Monday, June 9, 2008

Miami-Dade County v. EPA

Jun 6: In the U.S. Court of Appeals, Eleventh Circuit, Case No. 06-10551, 10-574- 76, 10579, 10583. Miami-Dade County, four cities, and a regional wastewater treatment facility and the Sierra Club all petition for review a Final Rule promulgated by U.S. EPA that amended the current Federal underground injection control (UIC) requirements for Class I municipal disposal wells in Florida. The petitioners argued that the Final Rule conflicts with the plain language of the authorizing statute, that EPA’s approach to UIC regulation in South Florida is arbitrary and capricious, and that EPA gave insufficient notice of certain terms of the Final Rule in violation of the Administrative Procedure Act (APA). The Eleventh Circuit denied the petition.

Some of the many arguments raised by the petitioners include the following. The Sierra Club said EPA impermissibly considered the utility of underground injection of waste in comparison with other disposal options, and EPA failed to address the existence of several potential threats to human health posed by pathogens, nutrients, and other contaminants. The Municipalities and County complained that the Final Rule failed to take into account differences in Florida geology and hydrology. The County also argued that the Final Rule’s imposition of a high-level disinfection requirement, as opposed to some lower level of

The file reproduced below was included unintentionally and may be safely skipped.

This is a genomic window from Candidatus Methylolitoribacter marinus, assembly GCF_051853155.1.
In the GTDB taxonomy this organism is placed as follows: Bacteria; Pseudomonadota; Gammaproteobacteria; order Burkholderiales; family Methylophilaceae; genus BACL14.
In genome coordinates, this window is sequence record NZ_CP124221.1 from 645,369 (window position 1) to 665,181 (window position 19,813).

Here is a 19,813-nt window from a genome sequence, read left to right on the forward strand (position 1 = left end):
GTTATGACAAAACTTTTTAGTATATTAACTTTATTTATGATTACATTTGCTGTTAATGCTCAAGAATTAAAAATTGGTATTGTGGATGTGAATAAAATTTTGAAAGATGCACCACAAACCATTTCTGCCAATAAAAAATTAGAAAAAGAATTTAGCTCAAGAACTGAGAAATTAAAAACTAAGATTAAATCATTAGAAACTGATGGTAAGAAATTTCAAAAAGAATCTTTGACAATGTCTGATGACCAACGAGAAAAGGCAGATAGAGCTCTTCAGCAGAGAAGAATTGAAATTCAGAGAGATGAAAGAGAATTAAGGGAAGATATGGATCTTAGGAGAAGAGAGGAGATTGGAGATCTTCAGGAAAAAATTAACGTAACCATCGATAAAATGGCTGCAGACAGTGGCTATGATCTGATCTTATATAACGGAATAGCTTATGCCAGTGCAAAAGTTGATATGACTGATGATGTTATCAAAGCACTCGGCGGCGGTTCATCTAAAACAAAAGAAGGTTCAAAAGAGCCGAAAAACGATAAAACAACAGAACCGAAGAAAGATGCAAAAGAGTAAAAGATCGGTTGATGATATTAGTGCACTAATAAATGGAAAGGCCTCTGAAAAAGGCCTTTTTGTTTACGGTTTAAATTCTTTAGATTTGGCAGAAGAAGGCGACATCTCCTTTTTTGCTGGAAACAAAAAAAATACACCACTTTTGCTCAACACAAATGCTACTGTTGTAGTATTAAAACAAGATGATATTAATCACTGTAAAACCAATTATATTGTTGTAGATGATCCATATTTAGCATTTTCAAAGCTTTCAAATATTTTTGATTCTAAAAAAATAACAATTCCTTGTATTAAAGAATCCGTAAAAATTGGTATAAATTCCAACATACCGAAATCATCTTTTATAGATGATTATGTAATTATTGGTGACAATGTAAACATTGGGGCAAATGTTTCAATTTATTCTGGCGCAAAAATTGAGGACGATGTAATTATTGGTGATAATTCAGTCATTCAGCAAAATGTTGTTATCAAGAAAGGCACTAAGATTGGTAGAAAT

disinfection, is arbitrary and capricious.

The Municipalities also argued that the Final Rule is not supported by the record due to four alleged flaws in the Risk Assessment’s methodology: (1) failure to consider the concentration of contaminants already present in the aquifers, (2) failure to employ a quantitative probabilistic risk analysis methodology, (3) failure to consider the results of a then-unpublished University of Miami study of well disposal practices, and (4) faulty assumptions about contaminant plumes. The criticisms were based on a review of the Risk Assessment performed by two scholars, a geologist, and a public utilities manager.

In a 49-page decision the Appeals Court said, "We conclude that the EPA afforded sufficient public notice of both the elimination of the non-endangerment demonstration requirement and the application of the Final Rule to new Class I wells as required by the APA. We further conclude that the petitioners have failed to show that the Final Rule is inconsistent with the statutory authority granted the EPA under the SDWA or that the Final Rule is unsupported by the record, or otherwise arbitrary and capricious."

Access the complete opinion (
click here).

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